According to the U.S. Department of Health and Human Services, about 70% of Americans ages 65 and older will eventually need some type of long-term medical care and support. In addition, a fifth of individuals who need long-term care will require this level of treatment for at least five years.
Planning for the cost in advance can reduce the stress involved with seeking long-term care for a family member.
The average cost of care
USDHHS data estimates a national average cost for long-term care as follows:
- $7,698 per month for a private room at a nursing home
- $6,844 per month for a semiprivate room at a nursing home
- $3,628 per month for care at an assisted living facility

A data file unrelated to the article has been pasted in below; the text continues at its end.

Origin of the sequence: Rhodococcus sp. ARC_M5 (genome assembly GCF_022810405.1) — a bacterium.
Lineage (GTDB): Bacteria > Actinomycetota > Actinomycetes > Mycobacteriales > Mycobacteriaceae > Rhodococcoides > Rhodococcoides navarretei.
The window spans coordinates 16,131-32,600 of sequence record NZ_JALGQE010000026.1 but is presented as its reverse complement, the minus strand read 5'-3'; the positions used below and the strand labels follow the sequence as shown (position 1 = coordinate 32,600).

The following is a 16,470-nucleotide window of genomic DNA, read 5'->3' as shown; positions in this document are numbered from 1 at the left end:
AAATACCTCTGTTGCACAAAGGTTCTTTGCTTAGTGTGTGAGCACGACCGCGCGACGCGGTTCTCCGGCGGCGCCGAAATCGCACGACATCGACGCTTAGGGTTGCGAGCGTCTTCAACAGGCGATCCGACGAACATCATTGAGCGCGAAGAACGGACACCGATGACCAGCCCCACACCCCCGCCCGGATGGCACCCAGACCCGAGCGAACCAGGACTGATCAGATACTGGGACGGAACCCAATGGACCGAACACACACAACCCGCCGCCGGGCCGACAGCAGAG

- $68 per day for adult daycare in a medical setting
- $20.50 per hour for a home health aide
Individuals who do not qualify for Medicaid can pay privately for these services. Some families purchase long-term care insurance, sometimes bundled with a life insurance policy. Homeowners who have equity may opt for a reverse mortgage to pay for long-term care costs.
Medicare and Medicaid coverage
While seniors receive Medicare, it pays only for skilled and rehabilitative long-term care. It does not cover the cost of activities of daily living, which is a significant expense associated with long-term care. While Medicaid may cover ADLs, applicants must fall below the income and asset thresholds for the program.
Medicaid planning can help individuals who may eventually need long-term care spend down their assets so they can qualify for the medical support they need during the aging process.